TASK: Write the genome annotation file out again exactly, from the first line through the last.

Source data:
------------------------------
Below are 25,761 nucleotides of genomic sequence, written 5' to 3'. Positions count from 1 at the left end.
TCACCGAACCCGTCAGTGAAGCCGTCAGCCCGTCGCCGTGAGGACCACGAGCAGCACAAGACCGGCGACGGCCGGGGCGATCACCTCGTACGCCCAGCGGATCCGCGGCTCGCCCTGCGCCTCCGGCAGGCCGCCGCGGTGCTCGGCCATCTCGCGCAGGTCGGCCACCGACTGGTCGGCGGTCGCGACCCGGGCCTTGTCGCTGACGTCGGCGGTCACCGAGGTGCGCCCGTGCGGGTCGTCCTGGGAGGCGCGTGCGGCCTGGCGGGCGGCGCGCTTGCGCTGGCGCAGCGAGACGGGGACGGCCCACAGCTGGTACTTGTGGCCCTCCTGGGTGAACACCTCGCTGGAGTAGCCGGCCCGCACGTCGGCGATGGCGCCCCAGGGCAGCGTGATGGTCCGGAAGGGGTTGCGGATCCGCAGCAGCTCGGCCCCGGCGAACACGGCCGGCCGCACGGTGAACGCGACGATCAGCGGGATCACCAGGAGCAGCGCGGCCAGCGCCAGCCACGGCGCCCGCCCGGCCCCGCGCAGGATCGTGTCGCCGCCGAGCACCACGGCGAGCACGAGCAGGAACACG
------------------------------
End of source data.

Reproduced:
Below are 25,761 nucleotides of genomic sequence, written 5' to 3'. Positions count from 1 at the left end.
TCACCGAACCCGTCAGTGAAGCCGTCAGCCCGTCGCCGTGAGGACCACGAGCAGCACAAGACCGGCGACGGCCGGGGCGATCACCTCGTACGCCCAGCGGATCCGCGGCTCGCCCTGCGCCTCCGGCAGGCCGCCGCGGTGCTCGGCCATCTCGCGCAGGTCGGCCACCGACTGGTCGGCGGTCGCGACCCGGGCCTTGTCGCTGACGTCGGCGGTCACCGAGGTGCGCCCGTGCGGGTCGTCCTGGGAGGCGCGTGCGGCCTGGCGGGCGGCGCGCTTGCGCTGGCGCAGCGAGACGGGGACGGCCCACAGCTGGTACTTGTGGCCCTCCTGGGTGAACACCTCGCTGGAGTAGCCGGCCCGCACGTCGGCGATGGCGCCCCAGGGCAGCGTGATGGTCCGGAAGGGGTTGCGGATCCGCAGCAGCTCGGCCCCGGCGAACACGGCCGGCCGCACGGTGAACGCGACGATCAGCGGGATCACCAGGAGCAGCGCGGCCAGCGCCAGCCACGGCGCCCGCCCGGCCCCGCGCAGGATCGTGTCGCCGCCGAGCACCACGGCGAGCACGAGCAGGAACACG